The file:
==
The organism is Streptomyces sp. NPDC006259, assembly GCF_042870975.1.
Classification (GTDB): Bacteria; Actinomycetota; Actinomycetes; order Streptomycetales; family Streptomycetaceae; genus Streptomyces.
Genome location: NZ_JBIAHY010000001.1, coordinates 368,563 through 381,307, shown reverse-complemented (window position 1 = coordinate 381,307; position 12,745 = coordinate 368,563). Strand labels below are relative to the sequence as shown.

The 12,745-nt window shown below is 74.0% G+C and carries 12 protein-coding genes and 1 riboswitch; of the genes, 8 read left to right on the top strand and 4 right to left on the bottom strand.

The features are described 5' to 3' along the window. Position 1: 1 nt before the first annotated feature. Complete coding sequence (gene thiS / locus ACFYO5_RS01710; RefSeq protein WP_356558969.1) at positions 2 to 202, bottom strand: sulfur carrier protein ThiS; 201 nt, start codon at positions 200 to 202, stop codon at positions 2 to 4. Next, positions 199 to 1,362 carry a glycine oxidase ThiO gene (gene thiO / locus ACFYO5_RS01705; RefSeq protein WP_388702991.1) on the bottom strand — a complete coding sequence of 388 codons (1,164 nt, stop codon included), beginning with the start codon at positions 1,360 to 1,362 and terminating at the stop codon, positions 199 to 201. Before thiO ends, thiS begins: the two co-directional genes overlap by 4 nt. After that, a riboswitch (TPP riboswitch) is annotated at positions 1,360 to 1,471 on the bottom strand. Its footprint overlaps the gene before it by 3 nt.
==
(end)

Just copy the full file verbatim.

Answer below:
The organism is Streptomyces sp. NPDC006259, assembly GCF_042870975.1.
Classification (GTDB): Bacteria; Actinomycetota; Actinomycetes; order Streptomycetales; family Streptomycetaceae; genus Streptomyces.
Genome location: NZ_JBIAHY010000001.1, coordinates 368,563 through 381,307, shown reverse-complemented (window position 1 = coordinate 381,307; position 12,745 = coordinate 368,563). Strand labels below are relative to the sequence as shown.

The 12,745-nt window shown below is 74.0% G+C and carries 12 protein-coding genes and 1 riboswitch; of the genes, 8 read left to right on the top strand and 4 right to left on the bottom strand.

The features are described 5' to 3' along the window. Position 1: 1 nt before the first annotated feature. Complete coding sequence (gene thiS / locus ACFYO5_RS01710; RefSeq protein WP_356558969.1) at positions 2 to 202, bottom strand: sulfur carrier protein ThiS; 201 nt, start codon at positions 200 to 202, stop codon at positions 2 to 4. Next, positions 199 to 1,362 carry a glycine oxidase ThiO gene (gene thiO / locus ACFYO5_RS01705; RefSeq protein WP_388702991.1) on the bottom strand — a complete coding sequence of 388 codons (1,164 nt, stop codon included), beginning with the start codon at positions 1,360 to 1,362 and terminating at the stop codon, positions 199 to 201. Before thiO ends, thiS begins: the two co-directional genes overlap by 4 nt. After that, a riboswitch (TPP riboswitch) is annotated at positions 1,360 to 1,471 on the bottom strand. Its footprint overlaps the gene before it by 3 nt.